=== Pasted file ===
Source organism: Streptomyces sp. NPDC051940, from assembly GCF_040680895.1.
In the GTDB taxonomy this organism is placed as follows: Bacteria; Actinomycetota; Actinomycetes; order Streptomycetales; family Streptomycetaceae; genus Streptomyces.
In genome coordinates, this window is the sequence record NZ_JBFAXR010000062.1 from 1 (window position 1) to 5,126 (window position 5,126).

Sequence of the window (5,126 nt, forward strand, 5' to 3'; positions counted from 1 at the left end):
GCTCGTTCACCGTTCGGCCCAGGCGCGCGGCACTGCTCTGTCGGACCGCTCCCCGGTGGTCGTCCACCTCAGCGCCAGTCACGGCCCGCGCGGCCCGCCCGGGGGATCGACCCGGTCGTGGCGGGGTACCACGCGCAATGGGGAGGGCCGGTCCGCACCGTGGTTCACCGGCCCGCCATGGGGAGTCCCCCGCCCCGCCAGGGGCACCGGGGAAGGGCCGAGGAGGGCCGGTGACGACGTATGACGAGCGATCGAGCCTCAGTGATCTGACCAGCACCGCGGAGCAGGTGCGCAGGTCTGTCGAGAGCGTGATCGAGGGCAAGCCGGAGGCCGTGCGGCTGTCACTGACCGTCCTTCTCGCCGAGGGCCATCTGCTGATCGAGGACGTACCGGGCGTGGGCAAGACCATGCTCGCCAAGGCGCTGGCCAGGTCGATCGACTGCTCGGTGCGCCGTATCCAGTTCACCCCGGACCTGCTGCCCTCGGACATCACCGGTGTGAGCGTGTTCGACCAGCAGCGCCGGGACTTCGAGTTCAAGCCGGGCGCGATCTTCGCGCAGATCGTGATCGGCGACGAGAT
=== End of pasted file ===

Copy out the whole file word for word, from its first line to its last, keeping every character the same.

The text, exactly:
Source organism: Streptomyces sp. NPDC051940, from assembly GCF_040680895.1.
In the GTDB taxonomy this organism is placed as follows: Bacteria; Actinomycetota; Actinomycetes; order Streptomycetales; family Streptomycetaceae; genus Streptomyces.
In genome coordinates, this window is the sequence record NZ_JBFAXR010000062.1 from 1 (window position 1) to 5,126 (window position 5,126).

Sequence of the window (5,126 nt, forward strand, 5' to 3'; positions counted from 1 at the left end):
GCTCGTTCACCGTTCGGCCCAGGCGCGCGGCACTGCTCTGTCGGACCGCTCCCCGGTGGTCGTCCACCTCAGCGCCAGTCACGGCCCGCGCGGCCCGCCCGGGGGATCGACCCGGTCGTGGCGGGGTACCACGCGCAATGGGGAGGGCCGGTCCGCACCGTGGTTCACCGGCCCGCCATGGGGAGTCCCCCGCCCCGCCAGGGGCACCGGGGAAGGGCCGAGGAGGGCCGGTGACGACGTATGACGAGCGATCGAGCCTCAGTGATCTGACCAGCACCGCGGAGCAGGTGCGCAGGTCTGTCGAGAGCGTGATCGAGGGCAAGCCGGAGGCCGTGCGGCTGTCACTGACCGTCCTTCTCGCCGAGGGCCATCTGCTGATCGAGGACGTACCGGGCGTGGGCAAGACCATGCTCGCCAAGGCGCTGGCCAGGTCGATCGACTGCTCGGTGCGCCGTATCCAGTTCACCCCGGACCTGCTGCCCTCGGACATCACCGGTGTGAGCGTGTTCGACCAGCAGCGCCGGGACTTCGAGTTCAAGCCGGGCGCGATCTTCGCGCAGATCGTGATCGGCGACGAGAT